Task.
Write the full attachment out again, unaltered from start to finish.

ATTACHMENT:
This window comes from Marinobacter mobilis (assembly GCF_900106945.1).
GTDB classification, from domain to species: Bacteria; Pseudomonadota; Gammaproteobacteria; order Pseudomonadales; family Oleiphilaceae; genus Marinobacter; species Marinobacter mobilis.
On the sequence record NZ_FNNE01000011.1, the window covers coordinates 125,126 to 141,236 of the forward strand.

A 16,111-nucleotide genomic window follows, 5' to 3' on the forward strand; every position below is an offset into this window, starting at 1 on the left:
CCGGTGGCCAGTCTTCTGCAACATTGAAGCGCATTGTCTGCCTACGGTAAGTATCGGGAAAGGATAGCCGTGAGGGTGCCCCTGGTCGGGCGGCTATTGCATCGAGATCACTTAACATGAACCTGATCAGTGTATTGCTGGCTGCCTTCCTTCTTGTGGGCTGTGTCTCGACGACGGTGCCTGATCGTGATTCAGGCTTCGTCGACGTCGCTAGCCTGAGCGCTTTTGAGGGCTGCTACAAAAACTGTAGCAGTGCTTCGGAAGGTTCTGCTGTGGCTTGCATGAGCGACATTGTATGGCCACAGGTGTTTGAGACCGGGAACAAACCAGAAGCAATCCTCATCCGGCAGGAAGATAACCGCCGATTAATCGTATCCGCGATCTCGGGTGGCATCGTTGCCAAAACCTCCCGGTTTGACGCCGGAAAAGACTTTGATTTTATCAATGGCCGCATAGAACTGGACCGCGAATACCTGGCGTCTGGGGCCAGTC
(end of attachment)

This window comes from Marinobacter mobilis (assembly GCF_900106945.1).
GTDB classification, from domain to species: Bacteria; Pseudomonadota; Gammaproteobacteria; order Pseudomonadales; family Oleiphilaceae; genus Marinobacter; species Marinobacter mobilis.
On the sequence record NZ_FNNE01000011.1, the window covers coordinates 125,126 to 141,236 of the forward strand.

A 16,111-nucleotide genomic window follows, 5' to 3' on the forward strand; every position below is an offset into this window, starting at 1 on the left:
CCGGTGGCCAGTCTTCTGCAACATTGAAGCGCATTGTCTGCCTACGGTAAGTATCGGGAAAGGATAGCCGTGAGGGTGCCCCTGGTCGGGCGGCTATTGCATCGAGATCACTTAACATGAACCTGATCAGTGTATTGCTGGCTGCCTTCCTTCTTGTGGGCTGTGTCTCGACGACGGTGCCTGATCGTGATTCAGGCTTCGTCGACGTCGCTAGCCTGAGCGCTTTTGAGGGCTGCTACAAAAACTGTAGCAGTGCTTCGGAAGGTTCTGCTGTGGCTTGCATGAGCGACATTGTATGGCCACAGGTGTTTGAGACCGGGAACAAACCAGAAGCAATCCTCATCCGGCAGGAAGATAACCGCCGATTAATCGTATCCGCGATCTCGGGTGGCATCGTTGCCAAAACCTCCCGGTTTGACGCCGGAAAAGACTTTGATTTTATCAATGGCCGCATAGAACTGGACCGCGAATACCTGGCGTCTGGGGCCAGTC